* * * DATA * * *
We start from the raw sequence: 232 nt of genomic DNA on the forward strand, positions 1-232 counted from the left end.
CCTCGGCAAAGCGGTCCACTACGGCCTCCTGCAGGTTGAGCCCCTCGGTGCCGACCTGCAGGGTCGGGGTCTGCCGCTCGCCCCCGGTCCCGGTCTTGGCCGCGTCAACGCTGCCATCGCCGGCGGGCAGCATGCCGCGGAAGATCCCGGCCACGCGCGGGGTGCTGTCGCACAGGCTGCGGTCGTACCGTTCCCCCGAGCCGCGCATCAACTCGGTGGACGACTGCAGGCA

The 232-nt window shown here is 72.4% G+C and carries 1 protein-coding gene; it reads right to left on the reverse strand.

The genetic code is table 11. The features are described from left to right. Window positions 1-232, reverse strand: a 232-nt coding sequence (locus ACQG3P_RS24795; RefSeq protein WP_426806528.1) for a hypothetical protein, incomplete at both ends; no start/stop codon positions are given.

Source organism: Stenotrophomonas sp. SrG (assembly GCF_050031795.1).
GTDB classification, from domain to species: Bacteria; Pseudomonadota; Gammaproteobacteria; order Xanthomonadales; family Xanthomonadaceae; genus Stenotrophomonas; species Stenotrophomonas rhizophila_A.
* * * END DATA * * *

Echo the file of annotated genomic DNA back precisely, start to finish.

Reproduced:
We start from the raw sequence: 232 nt of genomic DNA on the forward strand, positions 1-232 counted from the left end.
CCTCGGCAAAGCGGTCCACTACGGCCTCCTGCAGGTTGAGCCCCTCGGTGCCGACCTGCAGGGTCGGGGTCTGCCGCTCGCCCCCGGTCCCGGTCTTGGCCGCGTCAACGCTGCCATCGCCGGCGGGCAGCATGCCGCGGAAGATCCCGGCCACGCGCGGGGTGCTGTCGCACAGGCTGCGGTCGTACCGTTCCCCCGAGCCGCGCATCAACTCGGTGGACGACTGCAGGCA

The 232-nt window shown here is 72.4% G+C and carries 1 protein-coding gene; it reads right to left on the reverse strand.

The genetic code is table 11. The features are described from left to right. Window positions 1-232, reverse strand: a 232-nt coding sequence (locus ACQG3P_RS24795; RefSeq protein WP_426806528.1) for a hypothetical protein, incomplete at both ends; no start/stop codon positions are given.

Source organism: Stenotrophomonas sp. SrG (assembly GCF_050031795.1).
GTDB classification, from domain to species: Bacteria; Pseudomonadota; Gammaproteobacteria; order Xanthomonadales; family Xanthomonadaceae; genus Stenotrophomonas; species Stenotrophomonas rhizophila_A.